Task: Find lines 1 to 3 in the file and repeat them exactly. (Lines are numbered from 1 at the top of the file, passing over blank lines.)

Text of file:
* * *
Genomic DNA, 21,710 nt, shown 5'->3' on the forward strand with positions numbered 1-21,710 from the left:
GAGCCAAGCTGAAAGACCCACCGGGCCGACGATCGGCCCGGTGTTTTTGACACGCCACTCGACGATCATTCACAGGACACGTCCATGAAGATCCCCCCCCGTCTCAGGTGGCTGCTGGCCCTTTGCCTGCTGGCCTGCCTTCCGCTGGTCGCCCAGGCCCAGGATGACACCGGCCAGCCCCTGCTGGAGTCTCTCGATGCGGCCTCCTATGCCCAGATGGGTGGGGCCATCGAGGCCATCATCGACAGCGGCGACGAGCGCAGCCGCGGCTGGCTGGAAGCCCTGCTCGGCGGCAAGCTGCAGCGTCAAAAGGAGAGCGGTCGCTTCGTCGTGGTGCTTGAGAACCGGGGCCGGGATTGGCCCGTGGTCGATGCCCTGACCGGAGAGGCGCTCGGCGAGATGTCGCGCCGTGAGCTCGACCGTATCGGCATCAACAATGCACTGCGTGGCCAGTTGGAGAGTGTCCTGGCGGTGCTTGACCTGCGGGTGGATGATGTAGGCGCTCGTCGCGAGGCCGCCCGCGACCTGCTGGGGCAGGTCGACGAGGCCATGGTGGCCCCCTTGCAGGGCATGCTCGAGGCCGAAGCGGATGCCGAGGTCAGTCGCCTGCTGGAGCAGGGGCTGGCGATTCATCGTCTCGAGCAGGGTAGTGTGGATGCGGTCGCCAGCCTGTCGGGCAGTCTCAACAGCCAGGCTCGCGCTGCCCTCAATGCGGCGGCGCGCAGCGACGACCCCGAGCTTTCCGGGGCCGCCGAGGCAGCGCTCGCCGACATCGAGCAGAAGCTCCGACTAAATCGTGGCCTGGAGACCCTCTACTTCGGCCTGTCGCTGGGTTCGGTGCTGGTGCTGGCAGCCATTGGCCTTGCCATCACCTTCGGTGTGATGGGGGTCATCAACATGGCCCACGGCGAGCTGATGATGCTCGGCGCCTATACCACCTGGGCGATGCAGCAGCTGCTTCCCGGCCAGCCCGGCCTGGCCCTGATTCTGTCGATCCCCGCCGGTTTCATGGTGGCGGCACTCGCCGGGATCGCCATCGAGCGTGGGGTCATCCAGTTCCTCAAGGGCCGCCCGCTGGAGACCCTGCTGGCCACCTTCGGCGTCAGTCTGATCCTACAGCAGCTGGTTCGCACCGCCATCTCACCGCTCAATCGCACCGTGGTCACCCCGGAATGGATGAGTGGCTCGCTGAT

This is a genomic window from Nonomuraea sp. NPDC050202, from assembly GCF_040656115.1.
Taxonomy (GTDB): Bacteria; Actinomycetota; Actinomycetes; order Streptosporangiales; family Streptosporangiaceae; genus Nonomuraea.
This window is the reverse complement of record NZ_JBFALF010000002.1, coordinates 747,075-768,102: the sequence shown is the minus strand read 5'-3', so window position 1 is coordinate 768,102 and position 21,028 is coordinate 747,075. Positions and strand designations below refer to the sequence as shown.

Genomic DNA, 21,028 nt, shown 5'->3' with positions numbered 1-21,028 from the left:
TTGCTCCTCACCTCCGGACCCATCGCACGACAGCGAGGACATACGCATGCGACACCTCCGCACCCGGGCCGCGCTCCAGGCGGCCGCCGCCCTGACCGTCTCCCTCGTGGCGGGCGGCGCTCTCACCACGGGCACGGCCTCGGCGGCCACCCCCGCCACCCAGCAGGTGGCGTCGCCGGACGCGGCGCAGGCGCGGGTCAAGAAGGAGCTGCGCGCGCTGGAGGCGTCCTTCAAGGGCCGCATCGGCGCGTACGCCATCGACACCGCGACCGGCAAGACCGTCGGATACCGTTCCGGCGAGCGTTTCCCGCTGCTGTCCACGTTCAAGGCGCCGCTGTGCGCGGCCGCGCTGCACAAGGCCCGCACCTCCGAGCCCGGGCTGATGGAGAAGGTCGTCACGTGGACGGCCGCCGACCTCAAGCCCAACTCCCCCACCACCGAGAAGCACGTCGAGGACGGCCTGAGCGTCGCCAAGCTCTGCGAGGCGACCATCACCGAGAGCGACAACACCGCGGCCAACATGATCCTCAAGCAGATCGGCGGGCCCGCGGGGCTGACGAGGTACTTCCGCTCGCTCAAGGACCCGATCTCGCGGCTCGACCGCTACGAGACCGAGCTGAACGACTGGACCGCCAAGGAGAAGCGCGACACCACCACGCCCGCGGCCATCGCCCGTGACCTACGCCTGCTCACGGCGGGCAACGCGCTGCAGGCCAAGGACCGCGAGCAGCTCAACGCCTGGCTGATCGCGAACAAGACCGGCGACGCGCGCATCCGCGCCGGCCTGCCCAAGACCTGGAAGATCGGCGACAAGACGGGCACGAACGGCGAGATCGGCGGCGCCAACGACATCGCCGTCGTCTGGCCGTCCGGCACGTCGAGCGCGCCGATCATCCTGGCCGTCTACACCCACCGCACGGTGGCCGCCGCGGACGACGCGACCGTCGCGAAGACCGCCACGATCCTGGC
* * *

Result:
Genomic DNA, 21,710 nt, shown 5'->3' on the forward strand with positions numbered 1-21,710 from the left:
GAGCCAAGCTGAAAGACCCACCGGGCCGACGATCGGCCCGGTGTTTTTGACACGCCACTCGACGATCATTCACAGGACACGTCCATGAAGATCCCCCCCCGTCTCAGGTGGCTGCTGGCCCTTTGCCTGCTGGCCTGCCTTCCGCTGGTCGCCCAGGCCCAGGATGACACCGGCCAGCCCCTGCTGGAGTCTCTCGATGCGGCCTCCTATGCCCAGATGGGTGGGGCCATCGAGGCCATCATCGACAGCGGCGACGAGCGCAGCCGCGGCTGGCTGGAAGCCCTGCTCGGCGGCAAGCTGCAGCGTCAAAAGGAGAGCGGTCGCTTCGTCGTGGTGCTTGAGAACCGGGGCCGGGATTGGCCCGTGGTCGATGCCCTGACCGGAGAGGCGCTCGGCGAGATGTCGCGCCGTGAGCTCGACCGTATCGGCATCAACAATGCACTGCGTGGCCAGTTGGAGAGTGTCCTGGCGGTGCTTGACCTGCGGGTGGATGATGTAGGCGCTCGTCGCGAGGCCGCCCGCGACCTGCTGGGGCAGGTCGACGAGGCCATGGTGGCCCCCTTGCAGGGCATGCTCGAGGCCGAAGCGGATGCCGAGGTCAGTCGCCTGCTGGAGCAGGGGCTGGCGATTCATCGTCTCGAGCAGGGTAGTGTGGATGCGGTCGCCAGCCTGTCGGGCAGTCTCAACAGCCAGGCTCGCGCTGCCCTCAATGCGGCGGCGCGCAGCGACGACCCCGAGCTTTCCGGGGCCGCCGAGGCAGCGCTCGCCGACATCGAGCAGAAGCTCCGACTAAATCGTGGCCTGGAGACCCTCTACTTCGGCCTGTCGCTGGGTTCGGTGCTGGTGCTGGCAGCCATTGGCCTTGCCATCACCTTCGGTGTGATGGGGGTCATCAACATGGCCCACGGCGAGCTGATGATGCTCGGCGCCTATACCACCTGGGCGATGCAGCAGCTGCTTCCCGGCCAGCCCGGCCTGGCCCTGATTCTGTCGATCCCCGCCGGTTTCATGGTGGCGGCACTCGCCGGGATCGCCATCGAGCGTGGGGTCATCCAGTTCCTCAAGGGCCGCCCGCTGGAGACCCTGCTGGCCACCTTCGGCGTCAGTCTGATCCTACAGCAGCTGGTTCGCACCGCCATCTCACCGCTCAATCGCACCGTGGTCACCCCGGAATGGATGAGTGGCTCGCTGAT

This is a genomic window from Nonomuraea sp. NPDC050202, from assembly GCF_040656115.1.